This medium belongs to the class of unique van der Waals crystals which consist of atomic layers bound together by van der Waals forces from adjacent layers. Van der Waals forces occur between atoms and molecules that are electrically neutral but possess a dipole moment -- the charges in them are not uniformly distributed. Due to this arrangement of the lattice, the dielectric permittivity of the crystal in the mid-infrared range (wavelength of about 10 microns) differs considerably for the in- and out-of-plane directions -- it becomes anisotropic and is not described by a single number, but by a tensor -- a matrix of numbers (each number is responsible for its own direction). It is the dielectric permittivity tensor that determines how light is reflected from the surface of any substance.
Due to the unusual properties of its crystal lattice, hexagonal boron nitride has already found a number of applications in optics and nanoelectronics. In this particular case, the strong anisotropy of dielectric permittivity works in our favour and helps to absorb electromagnetic waves. Incident infrared radiation at a certain wavelength enters the crystal without reflections and is completely absorbed within the medium. There is no need for any anti-reflective layers or a substrate to provide destructive interference -- reflected radiation simply does not occur, unlike in an isotropic (i.e. identical in all directions) absorbing medium.
"The ability to fully absorb electromagnetic radiation is one of the key areas of focus in electrodynamics. It is believed that destructive interference is needed to do this, which therefore requires the use of anti-reflective coatings, substrates and other structures. Our observations indicate that interference is not a compulsory requirement and perfect absorption can be achieved using simpler systems," says Denis Baranov, the corresponding author of the paper.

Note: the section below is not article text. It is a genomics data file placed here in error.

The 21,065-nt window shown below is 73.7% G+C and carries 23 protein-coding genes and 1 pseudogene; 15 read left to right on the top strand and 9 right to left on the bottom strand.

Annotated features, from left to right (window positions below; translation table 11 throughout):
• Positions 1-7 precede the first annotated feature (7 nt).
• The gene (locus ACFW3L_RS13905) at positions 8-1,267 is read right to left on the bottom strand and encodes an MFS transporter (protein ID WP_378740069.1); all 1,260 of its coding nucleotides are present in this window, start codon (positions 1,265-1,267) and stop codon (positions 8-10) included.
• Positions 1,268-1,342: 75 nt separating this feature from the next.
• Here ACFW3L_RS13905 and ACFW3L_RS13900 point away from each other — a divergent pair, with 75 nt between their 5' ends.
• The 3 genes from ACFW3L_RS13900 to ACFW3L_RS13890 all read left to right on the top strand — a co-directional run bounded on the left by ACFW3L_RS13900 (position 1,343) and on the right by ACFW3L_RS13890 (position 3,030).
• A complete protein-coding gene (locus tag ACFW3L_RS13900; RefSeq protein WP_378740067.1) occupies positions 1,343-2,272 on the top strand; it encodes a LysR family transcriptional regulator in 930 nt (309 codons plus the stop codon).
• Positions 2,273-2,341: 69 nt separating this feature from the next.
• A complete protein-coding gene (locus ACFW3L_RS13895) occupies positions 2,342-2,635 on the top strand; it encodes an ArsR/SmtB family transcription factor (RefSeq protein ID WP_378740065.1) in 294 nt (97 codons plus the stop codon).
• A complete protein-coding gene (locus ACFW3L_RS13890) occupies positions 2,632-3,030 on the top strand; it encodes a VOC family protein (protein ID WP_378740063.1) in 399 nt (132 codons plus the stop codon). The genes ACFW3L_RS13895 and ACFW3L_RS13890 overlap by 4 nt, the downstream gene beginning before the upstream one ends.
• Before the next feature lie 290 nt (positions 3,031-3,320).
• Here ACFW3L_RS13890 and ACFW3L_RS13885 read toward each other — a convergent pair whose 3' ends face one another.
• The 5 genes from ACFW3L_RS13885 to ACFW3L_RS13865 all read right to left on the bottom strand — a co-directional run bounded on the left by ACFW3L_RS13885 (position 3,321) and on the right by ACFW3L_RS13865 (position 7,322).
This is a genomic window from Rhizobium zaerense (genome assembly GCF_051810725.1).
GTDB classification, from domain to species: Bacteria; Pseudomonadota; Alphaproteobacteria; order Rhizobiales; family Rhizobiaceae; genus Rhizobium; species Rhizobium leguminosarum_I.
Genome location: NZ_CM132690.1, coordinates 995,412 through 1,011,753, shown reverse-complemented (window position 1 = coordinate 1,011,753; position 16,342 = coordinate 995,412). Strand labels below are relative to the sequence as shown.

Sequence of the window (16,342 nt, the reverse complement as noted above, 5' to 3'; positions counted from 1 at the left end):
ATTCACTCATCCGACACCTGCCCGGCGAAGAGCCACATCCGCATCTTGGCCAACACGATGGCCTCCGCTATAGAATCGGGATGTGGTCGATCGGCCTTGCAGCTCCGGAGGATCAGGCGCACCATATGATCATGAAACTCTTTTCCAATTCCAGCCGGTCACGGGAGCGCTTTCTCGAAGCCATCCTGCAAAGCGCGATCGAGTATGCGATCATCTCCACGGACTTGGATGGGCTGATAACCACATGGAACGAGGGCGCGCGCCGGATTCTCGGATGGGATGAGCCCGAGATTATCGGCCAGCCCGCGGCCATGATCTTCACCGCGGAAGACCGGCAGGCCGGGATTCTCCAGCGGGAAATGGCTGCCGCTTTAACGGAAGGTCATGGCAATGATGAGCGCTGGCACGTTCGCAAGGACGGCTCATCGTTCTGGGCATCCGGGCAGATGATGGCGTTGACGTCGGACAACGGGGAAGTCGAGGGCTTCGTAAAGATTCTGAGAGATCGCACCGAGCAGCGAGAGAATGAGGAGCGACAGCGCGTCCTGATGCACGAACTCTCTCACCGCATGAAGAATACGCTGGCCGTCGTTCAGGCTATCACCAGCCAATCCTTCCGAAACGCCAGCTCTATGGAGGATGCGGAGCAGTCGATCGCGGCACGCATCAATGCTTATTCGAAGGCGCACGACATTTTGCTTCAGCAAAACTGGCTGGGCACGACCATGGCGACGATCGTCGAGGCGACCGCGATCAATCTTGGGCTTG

For the experimental observation of the predicted phenomenon, the researchers grew an optically thick sample of hexagonal boron nitride and measured the reflectance spectrum in the mid-infrared range. At the wavelengths and angles of incidence predicted analytically, the authors observed a strong drop in the reflected signal -- less than 10-4 of the incident energy was reflected from the system. In other words, more than 99.99% of the incident wave energy was absorbed in the anisotropic crystal.
The approach proposed by the researchers is currently only able to achieve perfect absorption for a fixed wavelength and angle of incidence, both of which are determined by the electronic properties of the material. However, for practical applications the possibility of energy absorption in a wide range of wavelengths and angles of incidence is of more interest. The use of alternative strongly anisotropic materials such as biaxial absorbing media will likely help to bypass these limitations in the future, making this approach more flexible.
Nevertheless, this experiment is of interest from a fundamental point of view. It demonstrates that it is possible to completely absorb radiation without the incorporation of destructive interference. This effect offers a new tool for controlling electromagnetic absorption. In the future, these materials could give a greater level of flexibility when designing absorbing devices and sensors that operate in the infrared range.
Cite This Page: